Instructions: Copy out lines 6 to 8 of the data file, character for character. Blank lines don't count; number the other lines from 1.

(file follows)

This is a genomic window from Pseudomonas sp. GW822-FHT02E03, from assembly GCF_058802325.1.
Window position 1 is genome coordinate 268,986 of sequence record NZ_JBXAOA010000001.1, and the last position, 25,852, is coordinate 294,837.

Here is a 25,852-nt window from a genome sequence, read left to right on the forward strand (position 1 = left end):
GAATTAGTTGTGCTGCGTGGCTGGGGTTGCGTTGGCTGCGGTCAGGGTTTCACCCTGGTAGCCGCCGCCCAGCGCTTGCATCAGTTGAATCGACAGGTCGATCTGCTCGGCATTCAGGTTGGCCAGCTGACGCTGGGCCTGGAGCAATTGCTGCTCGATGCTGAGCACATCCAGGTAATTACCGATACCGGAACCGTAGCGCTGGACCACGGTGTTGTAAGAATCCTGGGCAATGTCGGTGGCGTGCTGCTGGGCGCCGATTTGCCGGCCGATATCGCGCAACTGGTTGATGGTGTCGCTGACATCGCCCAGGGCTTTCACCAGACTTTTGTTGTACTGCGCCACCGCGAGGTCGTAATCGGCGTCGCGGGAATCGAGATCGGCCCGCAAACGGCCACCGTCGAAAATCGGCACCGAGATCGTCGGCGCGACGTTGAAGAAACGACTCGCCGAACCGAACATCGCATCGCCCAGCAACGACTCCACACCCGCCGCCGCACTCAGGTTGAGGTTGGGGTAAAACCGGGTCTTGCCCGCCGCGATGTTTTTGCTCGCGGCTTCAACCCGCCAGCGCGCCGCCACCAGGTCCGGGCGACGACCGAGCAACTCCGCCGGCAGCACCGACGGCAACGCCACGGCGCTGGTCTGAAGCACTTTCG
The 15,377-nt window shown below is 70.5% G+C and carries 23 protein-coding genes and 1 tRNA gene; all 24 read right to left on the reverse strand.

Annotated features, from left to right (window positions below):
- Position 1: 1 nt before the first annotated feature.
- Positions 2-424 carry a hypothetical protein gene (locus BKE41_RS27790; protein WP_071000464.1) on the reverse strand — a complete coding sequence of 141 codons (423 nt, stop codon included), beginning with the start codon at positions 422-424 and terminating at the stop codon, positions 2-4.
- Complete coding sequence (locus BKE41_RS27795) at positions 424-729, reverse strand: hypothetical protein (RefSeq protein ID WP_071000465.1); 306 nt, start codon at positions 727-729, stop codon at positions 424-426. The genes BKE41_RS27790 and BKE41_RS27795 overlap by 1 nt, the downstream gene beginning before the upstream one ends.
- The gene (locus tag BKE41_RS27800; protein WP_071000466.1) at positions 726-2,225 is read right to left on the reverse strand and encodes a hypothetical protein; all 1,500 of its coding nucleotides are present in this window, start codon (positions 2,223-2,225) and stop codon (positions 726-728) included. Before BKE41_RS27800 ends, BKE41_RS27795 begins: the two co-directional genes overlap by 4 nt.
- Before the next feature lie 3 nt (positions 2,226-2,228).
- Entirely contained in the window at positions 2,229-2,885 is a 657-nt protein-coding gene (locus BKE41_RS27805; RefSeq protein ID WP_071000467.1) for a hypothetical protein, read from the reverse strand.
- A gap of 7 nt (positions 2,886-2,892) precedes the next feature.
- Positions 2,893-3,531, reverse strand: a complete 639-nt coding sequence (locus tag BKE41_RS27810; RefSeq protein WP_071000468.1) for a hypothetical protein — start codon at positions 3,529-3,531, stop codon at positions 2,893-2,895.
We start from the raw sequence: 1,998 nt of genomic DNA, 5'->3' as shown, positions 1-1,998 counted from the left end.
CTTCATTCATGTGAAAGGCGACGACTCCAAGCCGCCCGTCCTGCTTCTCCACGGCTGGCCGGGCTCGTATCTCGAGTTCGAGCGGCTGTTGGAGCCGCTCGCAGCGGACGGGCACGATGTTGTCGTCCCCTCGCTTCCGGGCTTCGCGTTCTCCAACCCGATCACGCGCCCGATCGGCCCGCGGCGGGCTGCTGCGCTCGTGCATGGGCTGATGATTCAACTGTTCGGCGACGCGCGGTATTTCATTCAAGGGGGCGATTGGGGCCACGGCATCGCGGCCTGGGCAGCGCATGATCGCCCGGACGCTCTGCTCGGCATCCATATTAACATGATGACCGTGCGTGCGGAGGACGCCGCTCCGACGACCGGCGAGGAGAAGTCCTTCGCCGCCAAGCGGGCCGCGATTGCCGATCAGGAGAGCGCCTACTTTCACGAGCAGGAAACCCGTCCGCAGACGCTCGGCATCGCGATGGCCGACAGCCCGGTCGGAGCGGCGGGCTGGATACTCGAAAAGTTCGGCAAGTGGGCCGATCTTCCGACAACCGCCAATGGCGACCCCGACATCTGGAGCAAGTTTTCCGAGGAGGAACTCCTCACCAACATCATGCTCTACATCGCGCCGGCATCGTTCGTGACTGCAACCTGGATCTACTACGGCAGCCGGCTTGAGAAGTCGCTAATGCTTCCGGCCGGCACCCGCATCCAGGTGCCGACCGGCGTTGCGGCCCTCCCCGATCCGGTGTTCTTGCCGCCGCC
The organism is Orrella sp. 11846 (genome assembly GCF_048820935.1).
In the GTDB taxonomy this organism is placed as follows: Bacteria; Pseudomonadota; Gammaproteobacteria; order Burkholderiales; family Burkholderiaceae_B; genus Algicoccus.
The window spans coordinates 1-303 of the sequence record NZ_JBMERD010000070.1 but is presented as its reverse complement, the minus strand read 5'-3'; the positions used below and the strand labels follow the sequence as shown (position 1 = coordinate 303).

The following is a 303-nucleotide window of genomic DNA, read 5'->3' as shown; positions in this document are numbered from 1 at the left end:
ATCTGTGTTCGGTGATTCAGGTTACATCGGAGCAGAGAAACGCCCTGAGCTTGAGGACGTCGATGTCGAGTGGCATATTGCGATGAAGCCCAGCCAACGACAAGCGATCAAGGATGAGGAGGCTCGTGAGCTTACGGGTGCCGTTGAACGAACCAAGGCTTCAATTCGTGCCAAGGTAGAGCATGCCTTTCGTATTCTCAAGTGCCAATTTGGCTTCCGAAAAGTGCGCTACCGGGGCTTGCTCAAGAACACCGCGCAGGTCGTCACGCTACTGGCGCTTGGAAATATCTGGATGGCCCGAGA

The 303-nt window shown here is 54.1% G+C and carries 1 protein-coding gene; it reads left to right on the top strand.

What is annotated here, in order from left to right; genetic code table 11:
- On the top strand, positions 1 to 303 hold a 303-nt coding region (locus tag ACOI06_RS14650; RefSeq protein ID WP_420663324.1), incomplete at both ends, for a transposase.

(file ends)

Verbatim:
Annotated features, from left to right (window positions below):
- Position 1: 1 nt before the first annotated feature.
- Positions 2-424 carry a hypothetical protein gene (locus BKE41_RS27790; protein WP_071000464.1) on the reverse strand — a complete coding sequence of 141 codons (423 nt, stop codon included), beginning with the start codon at positions 422-424 and terminating at the stop codon, positions 2-4.